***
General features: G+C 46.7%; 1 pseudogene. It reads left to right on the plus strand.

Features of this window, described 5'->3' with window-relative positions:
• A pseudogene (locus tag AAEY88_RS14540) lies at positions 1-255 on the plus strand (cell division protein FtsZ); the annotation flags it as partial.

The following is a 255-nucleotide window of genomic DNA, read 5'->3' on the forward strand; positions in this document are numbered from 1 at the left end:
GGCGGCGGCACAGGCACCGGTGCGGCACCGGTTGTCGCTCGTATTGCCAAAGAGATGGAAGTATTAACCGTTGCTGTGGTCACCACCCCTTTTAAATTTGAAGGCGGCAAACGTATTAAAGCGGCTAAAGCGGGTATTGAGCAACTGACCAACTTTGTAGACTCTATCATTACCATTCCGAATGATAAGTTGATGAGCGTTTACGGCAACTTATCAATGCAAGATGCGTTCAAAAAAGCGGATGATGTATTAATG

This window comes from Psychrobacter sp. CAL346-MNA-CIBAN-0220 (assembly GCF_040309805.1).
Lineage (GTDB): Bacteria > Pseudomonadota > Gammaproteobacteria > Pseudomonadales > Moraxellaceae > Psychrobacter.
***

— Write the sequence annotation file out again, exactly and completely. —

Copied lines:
General features: G+C 46.7%; 1 pseudogene. It reads left to right on the plus strand.

Features of this window, described 5'->3' with window-relative positions:
• A pseudogene (locus tag AAEY88_RS14540) lies at positions 1-255 on the plus strand (cell division protein FtsZ); the annotation flags it as partial.

The following is a 255-nucleotide window of genomic DNA, read 5'->3' on the forward strand; positions in this document are numbered from 1 at the left end:
GGCGGCGGCACAGGCACCGGTGCGGCACCGGTTGTCGCTCGTATTGCCAAAGAGATGGAAGTATTAACCGTTGCTGTGGTCACCACCCCTTTTAAATTTGAAGGCGGCAAACGTATTAAAGCGGCTAAAGCGGGTATTGAGCAACTGACCAACTTTGTAGACTCTATCATTACCATTCCGAATGATAAGTTGATGAGCGTTTACGGCAACTTATCAATGCAAGATGCGTTCAAAAAAGCGGATGATGTATTAATG

This window comes from Psychrobacter sp. CAL346-MNA-CIBAN-0220 (assembly GCF_040309805.1).
Lineage (GTDB): Bacteria > Pseudomonadota > Gammaproteobacteria > Pseudomonadales > Moraxellaceae > Psychrobacter.